Tuesday, 3 March 2009

Back yourself against the crowd

You can use a group to reach a better decision than you can alone. Professionals use for example the Delphi method. And if you don’t have pool of experts, then you may find a way to use “The Wisdom of Crowds” to inform your decisions.

The Delphi method is a systematic way to produce an estimate or forecast. A facilitator guides a panel of experts through a process that gradually narrows range of their individual answers until they converge towards the optimal answer. Many such consensus forecasts have proven to be more accurate than forecasts made by individuals.

In “The Wisdom of Crowds”, the author Surowiecki suggests you use four key criteria to separate wise crowds from irrational ones:

· Diversity of opinion: Each person should have private information even if it's just their own interpretation of commonly known facts.
· Independence: People's opinions aren't determined by the opinions of those around them.
· Decentralization: People are able to specialize and draw on local knowledge.
· Aggregation: Some mechanism exists for turning private judgments into a collective decision.

But again, the careerist will ask: How many managers are promoted as a reward for painstaking work to establish a consensus?

Systematic decision methods appeal to analysers. The gamblers who tend to reach the topmost management positions prefer to go with their instinct. Why embark on a procedure that will either reach a decision you would rather be seen as making yourself? or contradict what you want to do?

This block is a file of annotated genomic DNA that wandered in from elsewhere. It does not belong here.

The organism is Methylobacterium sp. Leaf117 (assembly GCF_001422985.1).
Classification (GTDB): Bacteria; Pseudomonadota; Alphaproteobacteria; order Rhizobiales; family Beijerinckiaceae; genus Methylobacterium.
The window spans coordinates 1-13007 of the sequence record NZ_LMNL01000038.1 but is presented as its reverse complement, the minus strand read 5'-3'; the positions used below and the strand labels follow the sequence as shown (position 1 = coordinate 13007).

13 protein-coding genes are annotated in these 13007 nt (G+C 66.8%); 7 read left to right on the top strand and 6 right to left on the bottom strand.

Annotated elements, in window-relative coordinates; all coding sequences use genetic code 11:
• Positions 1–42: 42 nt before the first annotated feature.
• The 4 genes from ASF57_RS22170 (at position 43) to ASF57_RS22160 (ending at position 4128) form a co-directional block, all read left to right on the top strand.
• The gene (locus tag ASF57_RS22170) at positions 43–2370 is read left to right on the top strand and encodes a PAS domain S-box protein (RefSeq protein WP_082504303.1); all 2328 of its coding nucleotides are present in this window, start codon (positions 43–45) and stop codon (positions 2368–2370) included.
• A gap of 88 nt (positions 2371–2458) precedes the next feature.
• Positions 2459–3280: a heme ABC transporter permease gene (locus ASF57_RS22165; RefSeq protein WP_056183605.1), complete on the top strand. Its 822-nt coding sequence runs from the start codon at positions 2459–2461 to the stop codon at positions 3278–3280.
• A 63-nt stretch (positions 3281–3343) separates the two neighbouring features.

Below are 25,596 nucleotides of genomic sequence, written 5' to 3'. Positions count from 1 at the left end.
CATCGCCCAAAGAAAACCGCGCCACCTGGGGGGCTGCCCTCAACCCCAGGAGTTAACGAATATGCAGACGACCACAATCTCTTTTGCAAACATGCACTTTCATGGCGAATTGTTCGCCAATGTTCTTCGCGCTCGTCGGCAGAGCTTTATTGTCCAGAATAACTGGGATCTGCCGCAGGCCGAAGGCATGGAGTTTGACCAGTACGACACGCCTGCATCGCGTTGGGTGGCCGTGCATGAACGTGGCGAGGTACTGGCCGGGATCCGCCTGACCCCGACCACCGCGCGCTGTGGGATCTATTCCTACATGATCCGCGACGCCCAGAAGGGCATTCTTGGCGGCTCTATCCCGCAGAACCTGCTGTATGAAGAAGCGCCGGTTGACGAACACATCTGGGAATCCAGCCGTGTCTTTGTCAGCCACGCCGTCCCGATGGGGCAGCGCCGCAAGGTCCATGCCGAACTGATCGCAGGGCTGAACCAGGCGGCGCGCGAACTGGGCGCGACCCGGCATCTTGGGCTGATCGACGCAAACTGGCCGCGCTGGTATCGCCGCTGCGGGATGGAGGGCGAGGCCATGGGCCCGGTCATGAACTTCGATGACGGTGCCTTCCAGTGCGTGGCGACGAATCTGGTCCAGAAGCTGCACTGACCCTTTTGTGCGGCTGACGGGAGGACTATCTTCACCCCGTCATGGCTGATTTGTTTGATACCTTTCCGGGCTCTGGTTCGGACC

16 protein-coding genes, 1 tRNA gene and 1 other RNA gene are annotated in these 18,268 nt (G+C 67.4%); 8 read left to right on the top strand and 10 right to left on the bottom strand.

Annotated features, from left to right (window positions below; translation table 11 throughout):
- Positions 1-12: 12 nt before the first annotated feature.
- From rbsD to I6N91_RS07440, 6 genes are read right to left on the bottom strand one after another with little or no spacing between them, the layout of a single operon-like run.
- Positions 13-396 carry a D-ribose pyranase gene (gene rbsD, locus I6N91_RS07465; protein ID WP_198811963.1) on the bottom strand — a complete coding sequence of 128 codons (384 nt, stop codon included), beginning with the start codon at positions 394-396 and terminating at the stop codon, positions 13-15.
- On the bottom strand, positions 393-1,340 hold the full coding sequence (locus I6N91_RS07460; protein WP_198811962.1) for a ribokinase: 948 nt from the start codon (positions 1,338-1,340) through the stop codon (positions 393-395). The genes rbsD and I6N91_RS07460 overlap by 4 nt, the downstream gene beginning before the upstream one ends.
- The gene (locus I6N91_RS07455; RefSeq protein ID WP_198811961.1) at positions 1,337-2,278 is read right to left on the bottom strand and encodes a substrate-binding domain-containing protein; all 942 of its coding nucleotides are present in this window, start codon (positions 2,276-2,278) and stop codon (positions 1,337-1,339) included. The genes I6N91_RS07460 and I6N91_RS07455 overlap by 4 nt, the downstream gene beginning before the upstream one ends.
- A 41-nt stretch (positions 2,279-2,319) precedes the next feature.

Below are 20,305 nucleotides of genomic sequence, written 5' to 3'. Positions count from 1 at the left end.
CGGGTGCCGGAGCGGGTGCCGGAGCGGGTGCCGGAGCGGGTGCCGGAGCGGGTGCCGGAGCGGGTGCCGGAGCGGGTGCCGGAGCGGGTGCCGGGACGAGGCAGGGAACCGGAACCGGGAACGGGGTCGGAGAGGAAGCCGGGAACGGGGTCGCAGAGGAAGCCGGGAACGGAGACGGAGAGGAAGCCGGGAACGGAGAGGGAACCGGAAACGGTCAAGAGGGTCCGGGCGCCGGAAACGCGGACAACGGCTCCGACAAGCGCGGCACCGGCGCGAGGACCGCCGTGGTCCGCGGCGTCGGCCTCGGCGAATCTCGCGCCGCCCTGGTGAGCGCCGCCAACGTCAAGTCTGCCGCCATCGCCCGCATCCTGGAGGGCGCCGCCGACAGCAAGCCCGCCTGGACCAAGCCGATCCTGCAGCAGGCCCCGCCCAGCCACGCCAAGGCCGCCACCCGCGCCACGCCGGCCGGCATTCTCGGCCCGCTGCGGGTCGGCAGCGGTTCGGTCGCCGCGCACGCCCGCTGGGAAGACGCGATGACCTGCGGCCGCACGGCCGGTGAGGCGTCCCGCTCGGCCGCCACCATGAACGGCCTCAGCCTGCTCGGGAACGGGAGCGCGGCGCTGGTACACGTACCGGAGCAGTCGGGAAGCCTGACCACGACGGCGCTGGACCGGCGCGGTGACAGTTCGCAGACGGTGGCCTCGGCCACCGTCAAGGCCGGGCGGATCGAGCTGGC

1. Indeed - and most recent studies support the validity of the gamblers' behaviour. A study by Professor Nalini Ambady of Tufts University, Massachusetts into "thin slicing" - in effect our ability to make accurate and long lasting judgements following a few seconds input - concludes that "thinking about the judgements you make could make you less accurate. We've found that when we ask people to deliberate before thay make a decision they tend not to be as good as if they do it non-consciously".

  2. OK, but the contrast above is not between instant and deliberate judgements (of the kind an individual can be asked to make in a controlled experiment); it is between gambles (instant or deliberated) and calculations based on analysis of information from several sources.